Kirkcaldy Methodist Church, Scotland
In December 2013, the National Churches Trust awarded a £10,000 Community Grant to Kirkcaldy Methodist Church
Kirkcaldy Methodist Church was built in 1888 and is situated in an area of considerable need when compared with the rest of Fife and Scotland. The eastern part of Kirkcaldy, where the church building is situated, has significant social problems with high unemployment, high numbers of disabled and elderly households, high numbers of people on low income and limited employment opportunities. Within the area there is a lack of suitable premises for community use and this is exacerbated by a car access rate of only 50.2% compared with approximately 70% in the rest of Fife and Scotland.
The church congregation is largely gathered from elsewhere in Kirkcaldy and further afield in Fife with some worshippers traveling in excess of 13 miles each way to worship. This has historically made it difficult to relate to the area around the church building and to those who live and work there.
The church is listed Grade C. Given the age of the building, uses to which it could be put were limited. The sanctuary was traditional in design with fixed pews and pulpit meaning it could be used for little other than traditional Sunday worship. The hall was a difficult space to use for the greater benefit of others due to the poor kitchen and toilet facilities (there was only a single unisex toilet and no disabled toilet facilities) and disabled access to and from the building was difficult.
Brief project description: The aim of the project was to transform the church and adjoining hall into a more flexible, user-friendly space so that the building could better serve the congregation and wider community of Kirkcaldy. The dark, narrow Victorian pews and pulpit have been removed and replaced with new flexible seating. New facilities, including an updated kitchen and accessible toilet, have been introduced enabling the church to cater for the growing numbers of groups using the premises. The building now has lockable storage facilities. The project was lead by Niall Young Architecture.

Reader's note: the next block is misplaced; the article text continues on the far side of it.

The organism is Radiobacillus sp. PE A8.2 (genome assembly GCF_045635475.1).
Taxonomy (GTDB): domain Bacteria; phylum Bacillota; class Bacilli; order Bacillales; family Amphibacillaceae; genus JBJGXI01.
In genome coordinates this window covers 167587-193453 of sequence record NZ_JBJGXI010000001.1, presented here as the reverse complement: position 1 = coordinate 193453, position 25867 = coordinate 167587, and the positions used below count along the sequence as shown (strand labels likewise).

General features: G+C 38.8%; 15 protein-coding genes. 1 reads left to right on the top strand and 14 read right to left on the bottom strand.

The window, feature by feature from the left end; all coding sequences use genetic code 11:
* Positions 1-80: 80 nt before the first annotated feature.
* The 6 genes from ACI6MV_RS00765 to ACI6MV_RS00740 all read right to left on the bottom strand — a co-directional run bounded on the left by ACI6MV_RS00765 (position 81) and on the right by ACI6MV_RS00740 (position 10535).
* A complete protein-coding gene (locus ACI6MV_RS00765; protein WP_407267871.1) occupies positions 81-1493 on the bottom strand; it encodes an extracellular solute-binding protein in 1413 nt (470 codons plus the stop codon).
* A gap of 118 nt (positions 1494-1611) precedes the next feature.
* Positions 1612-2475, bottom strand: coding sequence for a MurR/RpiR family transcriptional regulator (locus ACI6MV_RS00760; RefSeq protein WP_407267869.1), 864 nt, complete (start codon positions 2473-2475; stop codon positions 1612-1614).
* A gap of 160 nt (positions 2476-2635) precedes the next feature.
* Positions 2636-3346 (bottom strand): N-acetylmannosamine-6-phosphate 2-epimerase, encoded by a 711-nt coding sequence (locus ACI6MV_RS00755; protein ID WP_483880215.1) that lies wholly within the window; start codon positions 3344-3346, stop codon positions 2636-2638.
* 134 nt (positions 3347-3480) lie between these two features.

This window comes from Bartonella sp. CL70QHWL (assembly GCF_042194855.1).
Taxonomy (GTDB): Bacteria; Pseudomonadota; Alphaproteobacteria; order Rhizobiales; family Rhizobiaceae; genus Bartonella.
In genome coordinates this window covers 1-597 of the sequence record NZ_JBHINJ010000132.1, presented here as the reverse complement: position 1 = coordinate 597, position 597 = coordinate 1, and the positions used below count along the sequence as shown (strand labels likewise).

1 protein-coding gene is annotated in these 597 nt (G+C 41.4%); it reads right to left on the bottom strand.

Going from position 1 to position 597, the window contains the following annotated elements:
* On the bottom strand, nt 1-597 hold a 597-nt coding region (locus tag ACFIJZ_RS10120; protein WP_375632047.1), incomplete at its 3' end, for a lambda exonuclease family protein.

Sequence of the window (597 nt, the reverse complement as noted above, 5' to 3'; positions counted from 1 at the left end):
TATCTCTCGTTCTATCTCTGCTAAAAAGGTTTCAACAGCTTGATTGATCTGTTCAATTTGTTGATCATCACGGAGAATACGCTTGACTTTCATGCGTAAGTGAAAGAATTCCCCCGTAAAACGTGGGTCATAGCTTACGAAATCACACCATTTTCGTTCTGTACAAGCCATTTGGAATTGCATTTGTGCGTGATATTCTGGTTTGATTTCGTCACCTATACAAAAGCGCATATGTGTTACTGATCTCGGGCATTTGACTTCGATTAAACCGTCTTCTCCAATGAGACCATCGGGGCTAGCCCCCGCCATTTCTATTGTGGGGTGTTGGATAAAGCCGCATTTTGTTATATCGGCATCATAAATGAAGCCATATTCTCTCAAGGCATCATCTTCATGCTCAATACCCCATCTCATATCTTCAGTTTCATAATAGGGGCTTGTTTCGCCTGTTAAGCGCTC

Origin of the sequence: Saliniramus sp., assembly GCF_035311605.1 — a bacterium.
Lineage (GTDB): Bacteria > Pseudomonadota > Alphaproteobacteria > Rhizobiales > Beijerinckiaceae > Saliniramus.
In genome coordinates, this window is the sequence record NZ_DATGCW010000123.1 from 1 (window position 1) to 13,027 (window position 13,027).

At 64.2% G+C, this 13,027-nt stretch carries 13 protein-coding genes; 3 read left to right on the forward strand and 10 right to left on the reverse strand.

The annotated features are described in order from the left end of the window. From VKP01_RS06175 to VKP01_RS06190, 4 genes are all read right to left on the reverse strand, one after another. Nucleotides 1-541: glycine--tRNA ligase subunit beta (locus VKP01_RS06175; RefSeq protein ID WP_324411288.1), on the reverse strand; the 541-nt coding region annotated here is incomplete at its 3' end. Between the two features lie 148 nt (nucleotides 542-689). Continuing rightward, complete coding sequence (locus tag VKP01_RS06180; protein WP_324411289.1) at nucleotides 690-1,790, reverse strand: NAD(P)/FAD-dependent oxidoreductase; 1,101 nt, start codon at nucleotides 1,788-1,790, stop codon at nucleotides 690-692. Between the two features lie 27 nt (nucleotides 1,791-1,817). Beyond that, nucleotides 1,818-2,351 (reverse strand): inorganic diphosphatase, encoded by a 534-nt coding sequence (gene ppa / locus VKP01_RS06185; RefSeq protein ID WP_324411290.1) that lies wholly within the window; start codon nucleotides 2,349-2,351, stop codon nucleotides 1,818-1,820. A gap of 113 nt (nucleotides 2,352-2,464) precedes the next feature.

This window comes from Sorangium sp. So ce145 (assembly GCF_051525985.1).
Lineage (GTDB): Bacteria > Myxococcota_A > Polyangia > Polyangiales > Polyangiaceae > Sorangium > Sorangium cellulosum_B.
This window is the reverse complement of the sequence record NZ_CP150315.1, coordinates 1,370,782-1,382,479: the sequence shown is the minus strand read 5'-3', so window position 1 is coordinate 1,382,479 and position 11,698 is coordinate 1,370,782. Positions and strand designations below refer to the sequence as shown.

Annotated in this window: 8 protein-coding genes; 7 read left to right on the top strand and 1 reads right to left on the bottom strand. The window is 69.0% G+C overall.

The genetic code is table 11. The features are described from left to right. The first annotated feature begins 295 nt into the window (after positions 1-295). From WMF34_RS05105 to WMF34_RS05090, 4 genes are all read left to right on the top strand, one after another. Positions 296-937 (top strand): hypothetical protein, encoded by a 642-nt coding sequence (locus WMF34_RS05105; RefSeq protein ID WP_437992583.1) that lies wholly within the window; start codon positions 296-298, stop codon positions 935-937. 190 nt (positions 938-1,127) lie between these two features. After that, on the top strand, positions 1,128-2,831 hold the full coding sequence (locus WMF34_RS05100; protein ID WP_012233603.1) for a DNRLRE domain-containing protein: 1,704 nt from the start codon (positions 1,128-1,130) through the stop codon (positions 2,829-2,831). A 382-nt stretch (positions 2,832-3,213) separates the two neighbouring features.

"In a short space of time we feel the exciting and imaginative use of the space is already taking our mission and outreach in the area to a new level. We have extended the use of the building to many in the local community… and we feel the call to care for others within the community is becoming more a reality and people within the community are aware of what Kirkcaldy Methodist church is doing."
- The opening up of the courtyard has provided an attractive alternative entrance to the church as well as a disabled access ramp. Whilst the building has retained its original beams and dark wood finish, improved lighting and decoration has transformed the church into a much lighter, brighter space.
- Modern efficient heating, more comfortable environment
- The improved facilities are more in demand for use from local groups who are supporting a range of people within the local community
- The open plan kitchen with flexible storage, working and serving counters, smaller meeting area: provides a relaxed and comfortable area to meet and serve refreshments.
- The new toilet facilities: provide full disabled access
New uses and users:
- Marketing the rooms for rental as ‘Open Rooms at Kirkcaldy Methodist Church’: encourage people who feel uncomfortable in using a church to understand that a church can be an excellent place to have an event, classes or meetings
- The project's completion has led us to work with new groups including Scotland’s independent Regeneration Network, The local Arts Hub in association with YMTS (Youth Music Theatre Scotland) and Fife Council, the community worker forum
- Weekly Kingdom Credit Union collection point
- Church members have started a morning craft group
- Weekly sessions for single parents and people with addictions